Spring is coming early in 3/4 of national parks, according to a new study. Awesome? Not so much. As flowers bloom earlier every year, it’s disrupting the link between the wildflowers and the arrival of birds, bees, and butterflies that feed on and pollinate the flowers. In Shenandoah, an earlier spring is giving invasive plants a head start, and they’re displacing native wildflowers, leading to costly management issues.
Before the 1960s almost everything about living openly as a lesbian, gay, bisexual, or transgender (LGBT) person was illegal. New York City laws against homosexual activities were particularly harsh. The Stonewall Uprising on June 28, 1969 is a milestone in the quest for LGBT civil rights and provided momentum for a movement.
Vine Creek Ranch at Death Valley National Park. Steady drought and record summer heat make Death Valley a land of extremes. Towering peaks are frosted with winter snow. Rare rainstorms bring vast fields of wildflowers. Lush oases harbor tiny fish and refuge for wildlife and humans. Despite its morbid name, a great diversity of life survives in Death Valley.
Located 2,600 miles southwest of Hawaii, the National Park of American Samoa is the most remote unit of the National Park System and the U.S. National Park south of the Equator. The Park spreads across three islands, 9,500 acres of tropical rainforest, and 4,000 acres of ocean, including coral reefs. While remote, the islands of American Samoa, true to the meaning of the word Samoa (Islands of Sacred Earth), are welcoming and offer beautiful landscapes and centuries of culture and history.
S. 2833, Owyhee Public Lands Management Act of 2008
April 22, 2008
Thank you for inviting me to testify on S. 2833, the Owyhee Public Lands Management Act of 2008. This bill seeks to resolve a wide range of public land management issues and opportunities on lands managed by the Bureau of Land Management (BLM) in Owyhee County, Idaho. It is the result of years of intensive efforts by the Idaho delegation, and particularly Senator Crapo, working with local governments and the public to reach consensus on difficult issues in the spirit of cooperative conservation. We respect the resolution of local land use conflicts in this matter, and support the bill with modification of the formula for distributing the proceeds from any land sales to ensure that an appropriate share of the proceeds is returned to the Federal taxpayers. We would like to work to address this, and other areas of concern, with the sponsor and the Committee.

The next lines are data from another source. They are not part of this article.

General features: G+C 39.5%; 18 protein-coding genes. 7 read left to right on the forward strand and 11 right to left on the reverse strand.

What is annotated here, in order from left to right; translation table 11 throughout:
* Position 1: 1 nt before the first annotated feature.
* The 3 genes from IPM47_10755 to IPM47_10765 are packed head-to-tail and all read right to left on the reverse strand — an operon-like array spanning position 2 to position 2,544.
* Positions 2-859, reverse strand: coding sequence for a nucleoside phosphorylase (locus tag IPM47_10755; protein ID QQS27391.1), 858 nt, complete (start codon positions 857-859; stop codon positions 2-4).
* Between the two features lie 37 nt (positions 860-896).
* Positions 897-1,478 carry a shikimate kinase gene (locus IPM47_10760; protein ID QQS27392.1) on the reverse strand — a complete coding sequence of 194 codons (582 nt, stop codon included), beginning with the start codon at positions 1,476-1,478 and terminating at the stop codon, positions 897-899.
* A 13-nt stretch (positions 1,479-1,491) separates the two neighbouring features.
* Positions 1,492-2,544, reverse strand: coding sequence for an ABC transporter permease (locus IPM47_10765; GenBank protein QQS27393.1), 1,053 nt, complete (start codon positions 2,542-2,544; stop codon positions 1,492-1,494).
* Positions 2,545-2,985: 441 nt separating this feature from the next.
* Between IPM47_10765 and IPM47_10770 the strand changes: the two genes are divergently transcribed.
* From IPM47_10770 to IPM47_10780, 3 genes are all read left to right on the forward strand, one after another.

Owyhee County encompasses over 7,600 square miles of the southwestern corner of Idaho. It is the homeland of the Shoshone-Paiute people and encompasses the Duck Valley Reservation. With a population of just over 11,000, it is a sparsely-peopled land where magnificent canyons, rushing rivers, and wide-open skies dominate the landscape. Ranching is the traditional and predominant economic activity throughout Owyhee County.
In 2000, the Owyhee County Commissioners invited a number of interested parties to begin discussions with an eye toward resolving a wide range of natural resource issues in the County. Innumerable meetings, conversations, and dialogues ensued. Over time, this effort included representatives from many interests within the County, including local government officials, tribal representatives, ranchers, conservationists, recreationists, and others.